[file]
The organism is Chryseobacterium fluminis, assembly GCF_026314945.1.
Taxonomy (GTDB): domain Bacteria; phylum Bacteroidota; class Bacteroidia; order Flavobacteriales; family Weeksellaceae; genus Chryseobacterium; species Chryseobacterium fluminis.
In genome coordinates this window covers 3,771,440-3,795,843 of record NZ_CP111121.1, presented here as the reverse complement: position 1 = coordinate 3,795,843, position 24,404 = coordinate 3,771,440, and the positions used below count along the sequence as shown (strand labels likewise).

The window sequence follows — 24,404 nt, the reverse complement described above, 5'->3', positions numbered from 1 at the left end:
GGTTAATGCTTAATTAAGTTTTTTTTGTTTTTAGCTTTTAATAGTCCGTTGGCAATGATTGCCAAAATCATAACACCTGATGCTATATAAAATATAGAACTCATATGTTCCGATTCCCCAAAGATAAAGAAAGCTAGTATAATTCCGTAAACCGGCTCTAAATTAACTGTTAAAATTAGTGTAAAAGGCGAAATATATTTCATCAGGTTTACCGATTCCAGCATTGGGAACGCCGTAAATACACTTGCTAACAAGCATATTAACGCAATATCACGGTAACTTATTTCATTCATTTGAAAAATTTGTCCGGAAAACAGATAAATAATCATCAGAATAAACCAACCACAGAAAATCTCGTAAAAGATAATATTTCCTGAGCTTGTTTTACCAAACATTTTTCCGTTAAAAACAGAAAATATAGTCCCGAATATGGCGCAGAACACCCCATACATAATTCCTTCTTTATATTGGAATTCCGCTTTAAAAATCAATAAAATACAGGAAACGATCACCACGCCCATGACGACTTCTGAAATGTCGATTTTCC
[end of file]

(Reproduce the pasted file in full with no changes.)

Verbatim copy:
The organism is Chryseobacterium fluminis, assembly GCF_026314945.1.
Taxonomy (GTDB): domain Bacteria; phylum Bacteroidota; class Bacteroidia; order Flavobacteriales; family Weeksellaceae; genus Chryseobacterium; species Chryseobacterium fluminis.
In genome coordinates this window covers 3,771,440-3,795,843 of record NZ_CP111121.1, presented here as the reverse complement: position 1 = coordinate 3,795,843, position 24,404 = coordinate 3,771,440, and the positions used below count along the sequence as shown (strand labels likewise).

The window sequence follows — 24,404 nt, the reverse complement described above, 5'->3', positions numbered from 1 at the left end:
GGTTAATGCTTAATTAAGTTTTTTTTGTTTTTAGCTTTTAATAGTCCGTTGGCAATGATTGCCAAAATCATAACACCTGATGCTATATAAAATATAGAACTCATATGTTCCGATTCCCCAAAGATAAAGAAAGCTAGTATAATTCCGTAAACCGGCTCTAAATTAACTGTTAAAATTAGTGTAAAAGGCGAAATATATTTCATCAGGTTTACCGATTCCAGCATTGGGAACGCCGTAAATACACTTGCTAACAAGCATATTAACGCAATATCACGGTAACTTATTTCATTCATTTGAAAAATTTGTCCGGAAAACAGATAAATAATCATCAGAATAAACCAACCACAGAAAATCTCGTAAAAGATAATATTTCCTGAGCTTGTTTTACCAAACATTTTTCCGTTAAAAACAGAAAATATAGTCCCGAATATGGCGCAGAACACCCCATACATAATTCCTTCTTTATATTGGAATTCCGCTTTAAAAATCAATAAAATACAGGAAACGATCACCACGCCCATGACGACTTCTGAAATGTCGATTTTCC